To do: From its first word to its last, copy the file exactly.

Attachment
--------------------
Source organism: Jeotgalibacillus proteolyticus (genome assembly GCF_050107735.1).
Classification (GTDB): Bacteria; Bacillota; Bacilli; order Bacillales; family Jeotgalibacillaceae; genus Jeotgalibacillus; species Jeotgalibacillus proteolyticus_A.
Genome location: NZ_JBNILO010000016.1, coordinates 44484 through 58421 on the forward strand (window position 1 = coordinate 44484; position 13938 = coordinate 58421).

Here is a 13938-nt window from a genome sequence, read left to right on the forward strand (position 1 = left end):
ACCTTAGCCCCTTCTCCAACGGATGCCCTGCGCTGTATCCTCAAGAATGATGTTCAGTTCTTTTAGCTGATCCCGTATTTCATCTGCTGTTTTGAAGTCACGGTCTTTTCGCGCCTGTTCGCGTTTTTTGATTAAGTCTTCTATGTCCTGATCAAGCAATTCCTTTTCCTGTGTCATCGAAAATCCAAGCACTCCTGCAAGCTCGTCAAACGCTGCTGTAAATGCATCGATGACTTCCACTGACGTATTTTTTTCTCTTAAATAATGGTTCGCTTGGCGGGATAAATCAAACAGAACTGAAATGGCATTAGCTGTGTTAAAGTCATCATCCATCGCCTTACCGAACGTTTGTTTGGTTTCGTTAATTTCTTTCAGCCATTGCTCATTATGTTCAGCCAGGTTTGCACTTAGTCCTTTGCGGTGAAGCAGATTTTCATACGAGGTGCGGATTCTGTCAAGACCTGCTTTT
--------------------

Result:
Source organism: Jeotgalibacillus proteolyticus (genome assembly GCF_050107735.1).
Classification (GTDB): Bacteria; Bacillota; Bacilli; order Bacillales; family Jeotgalibacillaceae; genus Jeotgalibacillus; species Jeotgalibacillus proteolyticus_A.
Genome location: NZ_JBNILO010000016.1, coordinates 44484 through 58421 on the forward strand (window position 1 = coordinate 44484; position 13938 = coordinate 58421).

Here is a 13938-nt window from a genome sequence, read left to right on the forward strand (position 1 = left end):
ACCTTAGCCCCTTCTCCAACGGATGCCCTGCGCTGTATCCTCAAGAATGATGTTCAGTTCTTTTAGCTGATCCCGTATTTCATCTGCTGTTTTGAAGTCACGGTCTTTTCGCGCCTGTTCGCGTTTTTTGATTAAGTCTTCTATGTCCTGATCAAGCAATTCCTTTTCCTGTGTCATCGAAAATCCAAGCACTCCTGCAAGCTCGTCAAACGCTGCTGTAAATGCATCGATGACTTCCACTGACGTATTTTTTTCTCTTAAATAATGGTTCGCTTGGCGGGATAAATCAAACAGAACTGAAATGGCATTAGCTGTGTTAAAGTCATCATCCATCGCCTTACCGAACGTTTGTTTGGTTTCGTTAATTTCTTTCAGCCATTGCTCATTATGTTCAGCCAGGTTTGCACTTAGTCCTTTGCGGTGAAGCAGATTTTCATACGAGGTGCGGATTCTGTCAAGACCTGCTTTT